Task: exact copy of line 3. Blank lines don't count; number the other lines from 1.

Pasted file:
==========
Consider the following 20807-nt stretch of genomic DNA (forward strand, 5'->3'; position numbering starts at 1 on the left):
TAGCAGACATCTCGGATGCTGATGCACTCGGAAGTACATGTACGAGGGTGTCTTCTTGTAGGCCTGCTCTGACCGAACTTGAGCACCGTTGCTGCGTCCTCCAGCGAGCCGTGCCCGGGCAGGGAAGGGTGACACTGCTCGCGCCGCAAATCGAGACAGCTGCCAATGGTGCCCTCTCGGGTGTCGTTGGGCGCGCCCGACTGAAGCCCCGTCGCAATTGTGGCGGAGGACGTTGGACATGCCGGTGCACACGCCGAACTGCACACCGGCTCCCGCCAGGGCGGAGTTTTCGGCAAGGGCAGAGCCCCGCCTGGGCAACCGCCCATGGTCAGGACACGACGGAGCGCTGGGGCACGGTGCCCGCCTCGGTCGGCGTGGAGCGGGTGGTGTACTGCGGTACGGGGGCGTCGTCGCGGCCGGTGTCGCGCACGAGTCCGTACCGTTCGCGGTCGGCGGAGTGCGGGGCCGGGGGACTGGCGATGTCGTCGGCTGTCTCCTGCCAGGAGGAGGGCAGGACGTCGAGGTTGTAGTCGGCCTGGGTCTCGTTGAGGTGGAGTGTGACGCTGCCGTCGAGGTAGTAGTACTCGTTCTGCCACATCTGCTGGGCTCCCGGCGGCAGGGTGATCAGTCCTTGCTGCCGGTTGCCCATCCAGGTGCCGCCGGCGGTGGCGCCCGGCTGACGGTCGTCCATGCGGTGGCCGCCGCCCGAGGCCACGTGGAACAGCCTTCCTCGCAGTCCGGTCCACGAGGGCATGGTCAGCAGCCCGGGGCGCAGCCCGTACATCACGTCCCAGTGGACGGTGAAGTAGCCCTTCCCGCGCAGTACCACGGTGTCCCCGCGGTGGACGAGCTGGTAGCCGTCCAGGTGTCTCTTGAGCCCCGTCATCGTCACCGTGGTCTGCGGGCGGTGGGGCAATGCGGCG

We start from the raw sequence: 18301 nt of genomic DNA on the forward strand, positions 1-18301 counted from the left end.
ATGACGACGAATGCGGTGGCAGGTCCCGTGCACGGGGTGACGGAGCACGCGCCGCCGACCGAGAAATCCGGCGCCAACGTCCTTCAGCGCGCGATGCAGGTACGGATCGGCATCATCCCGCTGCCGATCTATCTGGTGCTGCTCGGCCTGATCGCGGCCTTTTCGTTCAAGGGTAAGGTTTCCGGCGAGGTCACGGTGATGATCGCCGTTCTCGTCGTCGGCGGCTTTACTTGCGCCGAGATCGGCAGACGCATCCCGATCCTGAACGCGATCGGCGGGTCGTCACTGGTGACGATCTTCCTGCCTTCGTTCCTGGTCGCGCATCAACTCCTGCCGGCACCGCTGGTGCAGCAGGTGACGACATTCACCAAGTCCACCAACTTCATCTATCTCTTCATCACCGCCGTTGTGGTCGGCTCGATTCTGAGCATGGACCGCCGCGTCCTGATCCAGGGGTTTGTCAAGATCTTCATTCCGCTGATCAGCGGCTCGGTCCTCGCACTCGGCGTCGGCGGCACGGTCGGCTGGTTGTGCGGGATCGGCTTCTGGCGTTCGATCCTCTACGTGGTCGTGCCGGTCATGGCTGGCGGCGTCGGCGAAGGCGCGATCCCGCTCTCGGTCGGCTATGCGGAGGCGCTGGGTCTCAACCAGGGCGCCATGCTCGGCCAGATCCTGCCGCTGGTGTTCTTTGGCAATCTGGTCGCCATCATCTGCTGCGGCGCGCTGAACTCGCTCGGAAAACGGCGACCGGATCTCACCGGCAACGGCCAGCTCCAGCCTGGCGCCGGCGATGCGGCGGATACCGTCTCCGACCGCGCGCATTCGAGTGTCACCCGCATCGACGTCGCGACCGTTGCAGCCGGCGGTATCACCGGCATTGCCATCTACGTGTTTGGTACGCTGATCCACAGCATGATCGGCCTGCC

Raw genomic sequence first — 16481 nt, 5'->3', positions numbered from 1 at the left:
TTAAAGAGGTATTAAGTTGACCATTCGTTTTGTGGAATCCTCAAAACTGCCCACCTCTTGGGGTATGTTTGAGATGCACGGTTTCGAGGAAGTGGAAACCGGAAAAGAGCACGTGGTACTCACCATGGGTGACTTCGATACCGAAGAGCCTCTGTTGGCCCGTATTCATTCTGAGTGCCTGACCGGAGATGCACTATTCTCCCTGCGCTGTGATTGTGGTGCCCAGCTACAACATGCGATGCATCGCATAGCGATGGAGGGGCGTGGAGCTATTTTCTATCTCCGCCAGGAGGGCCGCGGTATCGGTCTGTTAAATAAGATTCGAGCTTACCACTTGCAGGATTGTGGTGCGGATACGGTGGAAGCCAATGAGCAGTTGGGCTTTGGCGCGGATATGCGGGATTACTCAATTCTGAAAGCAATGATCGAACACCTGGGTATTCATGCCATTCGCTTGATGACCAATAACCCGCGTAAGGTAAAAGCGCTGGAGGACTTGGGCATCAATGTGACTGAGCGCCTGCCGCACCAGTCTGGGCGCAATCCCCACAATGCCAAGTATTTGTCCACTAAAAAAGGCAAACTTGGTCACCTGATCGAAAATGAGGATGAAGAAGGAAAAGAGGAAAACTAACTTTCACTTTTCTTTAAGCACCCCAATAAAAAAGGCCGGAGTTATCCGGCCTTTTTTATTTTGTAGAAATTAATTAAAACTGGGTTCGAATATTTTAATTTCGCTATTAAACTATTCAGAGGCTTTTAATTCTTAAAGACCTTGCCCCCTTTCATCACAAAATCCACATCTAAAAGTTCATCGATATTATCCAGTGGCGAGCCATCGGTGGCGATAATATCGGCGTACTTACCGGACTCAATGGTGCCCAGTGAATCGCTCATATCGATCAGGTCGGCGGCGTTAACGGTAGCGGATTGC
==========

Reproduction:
We start from the raw sequence: 18301 nt of genomic DNA on the forward strand, positions 1-18301 counted from the left end.